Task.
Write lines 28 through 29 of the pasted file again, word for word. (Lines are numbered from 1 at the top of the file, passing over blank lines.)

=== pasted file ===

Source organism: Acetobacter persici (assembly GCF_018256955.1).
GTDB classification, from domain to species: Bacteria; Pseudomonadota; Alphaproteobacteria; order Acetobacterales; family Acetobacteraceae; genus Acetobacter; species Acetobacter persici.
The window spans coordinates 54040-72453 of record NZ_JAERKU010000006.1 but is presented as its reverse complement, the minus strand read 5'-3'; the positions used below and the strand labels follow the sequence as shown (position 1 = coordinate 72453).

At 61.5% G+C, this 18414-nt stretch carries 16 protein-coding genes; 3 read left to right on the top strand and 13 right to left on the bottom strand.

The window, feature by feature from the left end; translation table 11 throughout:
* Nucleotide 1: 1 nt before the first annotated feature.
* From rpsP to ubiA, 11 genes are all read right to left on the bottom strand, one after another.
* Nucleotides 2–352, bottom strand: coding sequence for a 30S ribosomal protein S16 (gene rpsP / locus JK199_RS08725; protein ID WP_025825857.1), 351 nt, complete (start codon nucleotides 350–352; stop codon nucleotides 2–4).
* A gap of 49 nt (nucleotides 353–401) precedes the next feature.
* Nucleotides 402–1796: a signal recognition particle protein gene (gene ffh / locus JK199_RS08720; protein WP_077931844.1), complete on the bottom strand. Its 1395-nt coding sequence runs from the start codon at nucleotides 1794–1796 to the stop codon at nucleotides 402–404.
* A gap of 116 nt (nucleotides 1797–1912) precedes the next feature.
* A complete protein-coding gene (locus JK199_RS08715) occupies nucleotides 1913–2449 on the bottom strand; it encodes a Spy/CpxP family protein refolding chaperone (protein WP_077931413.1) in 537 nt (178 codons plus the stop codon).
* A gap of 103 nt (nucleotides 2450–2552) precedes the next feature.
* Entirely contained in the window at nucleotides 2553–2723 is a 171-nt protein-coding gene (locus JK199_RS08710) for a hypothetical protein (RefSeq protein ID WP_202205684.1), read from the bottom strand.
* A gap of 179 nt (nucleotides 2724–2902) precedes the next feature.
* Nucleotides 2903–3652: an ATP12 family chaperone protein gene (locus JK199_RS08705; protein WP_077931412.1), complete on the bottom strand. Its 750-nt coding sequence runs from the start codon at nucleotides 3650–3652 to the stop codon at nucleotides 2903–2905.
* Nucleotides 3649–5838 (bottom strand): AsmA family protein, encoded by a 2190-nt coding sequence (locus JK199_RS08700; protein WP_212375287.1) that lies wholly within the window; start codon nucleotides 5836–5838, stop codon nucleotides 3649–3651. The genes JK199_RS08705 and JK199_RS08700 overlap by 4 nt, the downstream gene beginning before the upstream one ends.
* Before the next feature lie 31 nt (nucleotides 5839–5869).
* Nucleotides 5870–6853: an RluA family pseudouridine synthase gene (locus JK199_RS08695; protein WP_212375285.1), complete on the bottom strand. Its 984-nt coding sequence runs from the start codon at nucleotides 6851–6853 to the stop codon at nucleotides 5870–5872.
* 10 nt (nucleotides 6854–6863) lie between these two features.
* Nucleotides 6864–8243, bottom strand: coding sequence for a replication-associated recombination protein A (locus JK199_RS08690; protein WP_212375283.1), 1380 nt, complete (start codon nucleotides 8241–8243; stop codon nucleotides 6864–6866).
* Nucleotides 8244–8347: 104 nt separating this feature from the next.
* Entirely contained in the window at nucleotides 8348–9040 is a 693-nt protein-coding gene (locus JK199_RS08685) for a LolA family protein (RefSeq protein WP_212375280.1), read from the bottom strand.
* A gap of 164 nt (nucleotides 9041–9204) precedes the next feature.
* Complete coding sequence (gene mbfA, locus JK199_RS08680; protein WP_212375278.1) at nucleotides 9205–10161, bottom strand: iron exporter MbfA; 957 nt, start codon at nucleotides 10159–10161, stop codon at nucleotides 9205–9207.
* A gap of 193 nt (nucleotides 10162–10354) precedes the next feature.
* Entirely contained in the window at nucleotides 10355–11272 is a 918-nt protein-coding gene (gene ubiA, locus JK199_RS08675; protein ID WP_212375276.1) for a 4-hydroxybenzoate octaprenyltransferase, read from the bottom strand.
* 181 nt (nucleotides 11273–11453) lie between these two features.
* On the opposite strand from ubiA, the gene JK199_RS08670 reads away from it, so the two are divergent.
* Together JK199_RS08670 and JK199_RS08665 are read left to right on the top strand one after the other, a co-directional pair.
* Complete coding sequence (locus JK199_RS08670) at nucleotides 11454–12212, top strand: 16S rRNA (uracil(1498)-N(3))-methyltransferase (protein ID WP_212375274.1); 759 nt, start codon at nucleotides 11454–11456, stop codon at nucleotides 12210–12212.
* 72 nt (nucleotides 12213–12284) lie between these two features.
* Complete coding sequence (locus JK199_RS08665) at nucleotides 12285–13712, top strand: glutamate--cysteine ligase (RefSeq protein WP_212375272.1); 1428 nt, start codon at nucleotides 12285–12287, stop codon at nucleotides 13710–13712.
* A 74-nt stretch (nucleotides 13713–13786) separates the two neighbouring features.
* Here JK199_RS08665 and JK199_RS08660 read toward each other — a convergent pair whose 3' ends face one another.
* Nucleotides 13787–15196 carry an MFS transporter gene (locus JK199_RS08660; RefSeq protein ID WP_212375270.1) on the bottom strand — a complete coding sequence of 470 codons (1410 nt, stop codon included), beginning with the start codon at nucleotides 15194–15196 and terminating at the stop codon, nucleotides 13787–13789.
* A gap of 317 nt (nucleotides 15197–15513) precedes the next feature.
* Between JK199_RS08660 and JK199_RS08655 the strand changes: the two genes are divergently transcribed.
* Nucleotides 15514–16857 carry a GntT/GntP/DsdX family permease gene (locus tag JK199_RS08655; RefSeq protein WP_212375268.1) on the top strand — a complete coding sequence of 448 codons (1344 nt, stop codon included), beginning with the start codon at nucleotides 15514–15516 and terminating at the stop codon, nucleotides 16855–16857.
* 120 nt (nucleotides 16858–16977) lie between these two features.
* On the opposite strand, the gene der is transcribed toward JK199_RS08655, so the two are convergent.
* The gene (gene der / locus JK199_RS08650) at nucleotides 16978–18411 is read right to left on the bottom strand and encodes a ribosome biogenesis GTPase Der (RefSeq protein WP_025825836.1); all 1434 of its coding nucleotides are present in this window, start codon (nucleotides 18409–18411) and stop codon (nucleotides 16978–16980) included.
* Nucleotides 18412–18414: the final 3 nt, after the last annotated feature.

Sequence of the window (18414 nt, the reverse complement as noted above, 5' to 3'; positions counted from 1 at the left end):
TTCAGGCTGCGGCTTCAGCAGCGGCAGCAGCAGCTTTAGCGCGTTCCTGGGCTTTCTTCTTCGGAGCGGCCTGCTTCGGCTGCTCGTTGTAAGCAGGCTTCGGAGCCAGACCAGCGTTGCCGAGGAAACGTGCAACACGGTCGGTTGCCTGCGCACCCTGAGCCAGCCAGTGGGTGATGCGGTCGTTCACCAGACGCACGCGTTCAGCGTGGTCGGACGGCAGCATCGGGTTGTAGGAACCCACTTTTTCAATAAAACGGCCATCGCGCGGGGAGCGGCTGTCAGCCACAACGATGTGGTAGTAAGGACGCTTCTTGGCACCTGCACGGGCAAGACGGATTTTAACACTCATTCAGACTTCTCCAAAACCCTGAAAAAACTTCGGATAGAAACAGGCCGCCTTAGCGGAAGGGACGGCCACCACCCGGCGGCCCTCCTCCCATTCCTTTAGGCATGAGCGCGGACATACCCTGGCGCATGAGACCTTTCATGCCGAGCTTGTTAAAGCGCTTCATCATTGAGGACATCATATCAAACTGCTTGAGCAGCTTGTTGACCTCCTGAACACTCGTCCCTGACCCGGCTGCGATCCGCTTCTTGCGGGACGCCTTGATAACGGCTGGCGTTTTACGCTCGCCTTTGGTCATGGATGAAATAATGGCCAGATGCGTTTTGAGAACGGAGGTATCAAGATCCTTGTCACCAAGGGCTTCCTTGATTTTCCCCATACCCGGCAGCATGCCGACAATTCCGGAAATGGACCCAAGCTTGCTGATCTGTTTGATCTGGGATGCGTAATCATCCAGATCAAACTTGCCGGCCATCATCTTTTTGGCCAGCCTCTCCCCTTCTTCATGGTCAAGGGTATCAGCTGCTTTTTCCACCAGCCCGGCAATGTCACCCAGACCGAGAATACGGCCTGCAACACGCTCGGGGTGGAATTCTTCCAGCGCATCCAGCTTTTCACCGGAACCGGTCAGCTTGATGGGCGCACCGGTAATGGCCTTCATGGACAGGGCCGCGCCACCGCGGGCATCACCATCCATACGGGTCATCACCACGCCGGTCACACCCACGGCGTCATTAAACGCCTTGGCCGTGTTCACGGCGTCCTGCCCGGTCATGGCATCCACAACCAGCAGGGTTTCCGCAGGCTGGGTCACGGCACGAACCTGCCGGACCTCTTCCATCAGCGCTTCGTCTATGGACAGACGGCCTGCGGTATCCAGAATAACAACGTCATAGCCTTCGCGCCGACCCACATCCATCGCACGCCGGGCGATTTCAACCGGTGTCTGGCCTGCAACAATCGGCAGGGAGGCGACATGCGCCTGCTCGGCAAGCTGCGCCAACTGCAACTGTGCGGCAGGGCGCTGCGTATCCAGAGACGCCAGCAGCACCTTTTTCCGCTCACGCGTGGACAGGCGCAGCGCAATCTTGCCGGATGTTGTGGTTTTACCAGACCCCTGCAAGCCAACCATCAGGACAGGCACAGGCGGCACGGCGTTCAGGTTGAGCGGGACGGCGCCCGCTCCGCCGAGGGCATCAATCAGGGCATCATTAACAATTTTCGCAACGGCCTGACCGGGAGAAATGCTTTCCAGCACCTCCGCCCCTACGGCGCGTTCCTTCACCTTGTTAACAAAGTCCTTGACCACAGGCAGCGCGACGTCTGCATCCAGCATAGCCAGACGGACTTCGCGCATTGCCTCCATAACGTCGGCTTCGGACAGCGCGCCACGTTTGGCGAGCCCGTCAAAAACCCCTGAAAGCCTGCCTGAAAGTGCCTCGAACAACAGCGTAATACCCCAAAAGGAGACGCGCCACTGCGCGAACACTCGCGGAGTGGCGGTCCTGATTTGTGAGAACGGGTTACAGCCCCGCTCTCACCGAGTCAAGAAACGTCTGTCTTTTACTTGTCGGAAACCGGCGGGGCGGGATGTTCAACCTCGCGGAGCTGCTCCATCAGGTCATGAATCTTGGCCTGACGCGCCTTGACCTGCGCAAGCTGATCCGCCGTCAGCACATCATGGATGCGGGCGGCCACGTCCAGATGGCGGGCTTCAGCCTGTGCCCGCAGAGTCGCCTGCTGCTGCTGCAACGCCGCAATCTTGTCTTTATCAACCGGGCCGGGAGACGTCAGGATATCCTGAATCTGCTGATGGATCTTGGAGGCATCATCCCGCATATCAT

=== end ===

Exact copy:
* 181 nt (nucleotides 11273–11453) lie between these two features.
* On the opposite strand from ubiA, the gene JK199_RS08670 reads away from it, so the two are divergent.